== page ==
Published 11:32 pm Tuesday, February 3, 2009
The coldness of the leather seat made me yelp in surprise, and it was then I began to seriously doubt the practicality of the jeans and cable knit sweater as my chosen attire for my impending hunting trip to the wild woods of Wing.
I should mention that I’m not much of an outdoorsy person; however, I am a morning person. When others heard of my impending trip, I had to gently remind them that while I am more of a “Town and Country” kind of girl than “Outdoor Life,” I did grow up in Red Oak.
The day began before the crack of dawn — quite literally. It took a little more than 20 minutes to make it to our destination.
6 a.m. — We suit up. It’s colder than — well, it’s cold to say the least, but I’m excited. My counterpart assures me it’s a perfect day for “movement.”
6:12 a.m. — As we begin down the trail, I’m struck by the quiet noise of the moment. We’re careful as we crunch our way to the stand, not wanting to disturb the inhabitants of the woods.
6:14 a.m. — Finally, we’re here, and I’m faced with a tin green contraption that resembles a sardine can “standing” on its side about 10 feet in the air. Oh my.
6:17 a.m. — This is when I realize, “Houston, we have a problem.” I don’t do so well when I can talk and I have to sit still. I’ve got “kindergarten syndrome” where I can’t keep my mouth shut and foot from bouncing around.
6:30 a.m. — I have to take my shoes off. I didn’t have any boots. I wore some leather mules with hollow heels. The great hunter says they’re making too much damn noise — it’s echoing off the walls. I have to wrap my feet in a wool blanket to keep them warm.
6:50 a.m. — It’s so cold out that the tip of my nose is burning.
7 a.m. — I made it an hour. Ha ha. He tells me we’ll probably stay until 10 a.m.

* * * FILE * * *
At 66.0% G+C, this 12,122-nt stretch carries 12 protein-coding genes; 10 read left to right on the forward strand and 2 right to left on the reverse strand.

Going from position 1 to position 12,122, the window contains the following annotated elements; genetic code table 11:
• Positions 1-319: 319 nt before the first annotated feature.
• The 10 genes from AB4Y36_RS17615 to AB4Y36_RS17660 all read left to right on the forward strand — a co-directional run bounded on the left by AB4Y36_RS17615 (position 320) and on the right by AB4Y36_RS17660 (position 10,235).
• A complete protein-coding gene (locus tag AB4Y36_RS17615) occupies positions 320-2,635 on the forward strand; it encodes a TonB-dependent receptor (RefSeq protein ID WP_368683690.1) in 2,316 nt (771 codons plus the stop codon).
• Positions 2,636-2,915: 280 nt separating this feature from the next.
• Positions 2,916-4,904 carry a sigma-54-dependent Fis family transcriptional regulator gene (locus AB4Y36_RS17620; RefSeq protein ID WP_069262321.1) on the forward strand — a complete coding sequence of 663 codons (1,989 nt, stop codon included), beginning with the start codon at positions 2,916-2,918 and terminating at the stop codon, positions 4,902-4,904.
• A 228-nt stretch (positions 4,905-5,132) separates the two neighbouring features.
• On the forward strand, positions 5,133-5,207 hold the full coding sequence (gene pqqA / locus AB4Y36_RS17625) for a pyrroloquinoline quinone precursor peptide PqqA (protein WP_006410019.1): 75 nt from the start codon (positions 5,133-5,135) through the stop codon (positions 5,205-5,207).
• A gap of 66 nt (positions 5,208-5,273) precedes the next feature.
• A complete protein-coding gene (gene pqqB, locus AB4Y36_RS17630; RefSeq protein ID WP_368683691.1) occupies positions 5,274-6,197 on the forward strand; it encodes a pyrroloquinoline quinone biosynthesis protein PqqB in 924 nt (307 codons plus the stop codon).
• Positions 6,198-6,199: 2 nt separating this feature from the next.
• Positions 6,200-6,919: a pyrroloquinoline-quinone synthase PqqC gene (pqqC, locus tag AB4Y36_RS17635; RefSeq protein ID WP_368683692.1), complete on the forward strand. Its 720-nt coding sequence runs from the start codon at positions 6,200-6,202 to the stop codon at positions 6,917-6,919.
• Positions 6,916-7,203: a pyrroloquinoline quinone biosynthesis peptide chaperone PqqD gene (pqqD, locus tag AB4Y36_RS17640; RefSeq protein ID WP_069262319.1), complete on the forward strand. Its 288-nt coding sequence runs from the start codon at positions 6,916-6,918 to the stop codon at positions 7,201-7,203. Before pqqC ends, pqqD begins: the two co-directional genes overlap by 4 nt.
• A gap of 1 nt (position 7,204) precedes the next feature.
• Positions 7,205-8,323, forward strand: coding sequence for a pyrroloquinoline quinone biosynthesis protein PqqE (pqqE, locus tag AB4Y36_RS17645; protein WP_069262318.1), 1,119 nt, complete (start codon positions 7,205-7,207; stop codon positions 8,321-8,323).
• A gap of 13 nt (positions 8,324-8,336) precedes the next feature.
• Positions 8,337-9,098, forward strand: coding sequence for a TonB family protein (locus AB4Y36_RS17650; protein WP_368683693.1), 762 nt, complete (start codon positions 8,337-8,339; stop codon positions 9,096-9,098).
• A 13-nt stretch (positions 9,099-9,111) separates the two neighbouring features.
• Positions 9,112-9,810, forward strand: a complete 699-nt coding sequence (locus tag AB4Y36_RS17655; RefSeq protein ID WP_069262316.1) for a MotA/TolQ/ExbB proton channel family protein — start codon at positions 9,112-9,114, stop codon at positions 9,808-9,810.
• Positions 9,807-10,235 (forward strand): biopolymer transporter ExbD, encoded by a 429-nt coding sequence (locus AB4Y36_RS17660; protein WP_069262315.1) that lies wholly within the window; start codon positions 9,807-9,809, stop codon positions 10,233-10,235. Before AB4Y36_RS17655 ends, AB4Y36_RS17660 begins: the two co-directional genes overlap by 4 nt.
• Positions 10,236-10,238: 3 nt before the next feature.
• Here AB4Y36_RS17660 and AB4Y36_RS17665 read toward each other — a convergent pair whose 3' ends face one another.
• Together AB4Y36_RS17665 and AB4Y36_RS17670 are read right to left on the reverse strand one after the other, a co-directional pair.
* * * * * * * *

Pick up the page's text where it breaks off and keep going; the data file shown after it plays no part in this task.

7:10 a.m. — I’m not so sure I can do this. My leg is asleep. This chair is killing my butt. How in the world can I made it three more hours?
7:15 a.m. — For the first time, I notice our surroundings. Pines are gently swaying in the wind. By now, it’s heated up some. I lay my head against the railing — the sun is warm on my face.
9:02 a.m. — A slight nudge on my side awakens me. Oops.
As the sleep clears from my head, I see what the fuss is about — a good-sized doe is making her way from the edge of the food plot.
A shot rings out and she jumps six feet up in the air before scampering off into the brush. Now we have to hunt her, he says, but first we want to make sure nothing was chasing her. It is mating season for deer and this could be our opportunity for the “monster.”
9:15 a.m. — Waiting.
9:32 a.m. — Still waiting.
9:45 a.m. — Still waiting. I’m wondering if that deer is as dead as he says it is in those woods.
10:04 a.m. — We’re four minutes past the 10 a.m. deadline. Still nothing.
10:22 a.m. – Waiting still. So far, the only monster we’ve heard is the one in my stomach — “It sounds like there’s a Chihuahua in there.”
11:03 a.m. — We give up and make our way down to find the day’s bounty. It’s not the monster buck he’d hoped for, but still good work for the day. It takes a while to find her and is hard work to drag her back to the truck.
Still, it was an interesting day to say the least.
After my five hours in a tree stand, this is the lesson I came away with: I need a gun. Hunting is no fun unless you get to shoot something too.